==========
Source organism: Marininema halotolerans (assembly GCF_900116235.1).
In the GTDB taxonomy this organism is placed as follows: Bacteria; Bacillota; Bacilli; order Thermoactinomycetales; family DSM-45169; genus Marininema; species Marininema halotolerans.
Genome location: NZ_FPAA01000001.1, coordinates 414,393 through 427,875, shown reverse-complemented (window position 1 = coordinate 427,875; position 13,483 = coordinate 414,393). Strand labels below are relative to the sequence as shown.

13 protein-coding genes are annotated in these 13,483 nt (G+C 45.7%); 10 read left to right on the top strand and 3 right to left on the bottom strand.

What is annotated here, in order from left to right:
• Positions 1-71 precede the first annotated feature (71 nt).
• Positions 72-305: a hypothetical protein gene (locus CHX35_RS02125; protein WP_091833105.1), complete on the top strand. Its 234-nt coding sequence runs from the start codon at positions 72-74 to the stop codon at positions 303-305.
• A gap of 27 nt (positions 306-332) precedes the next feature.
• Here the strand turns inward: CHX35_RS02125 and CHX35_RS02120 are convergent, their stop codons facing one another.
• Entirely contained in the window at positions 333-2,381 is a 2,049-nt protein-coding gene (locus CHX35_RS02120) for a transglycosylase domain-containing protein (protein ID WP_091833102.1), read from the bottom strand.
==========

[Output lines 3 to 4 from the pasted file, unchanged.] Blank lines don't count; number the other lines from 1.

Genome location: NZ_FPAA01000001.1, coordinates 414,393 through 427,875, shown reverse-complemented (window position 1 = coordinate 427,875; position 13,483 = coordinate 414,393). Strand labels below are relative to the sequence as shown.

13 protein-coding genes are annotated in these 13,483 nt (G+C 45.7%); 10 read left to right on the top strand and 3 right to left on the bottom strand.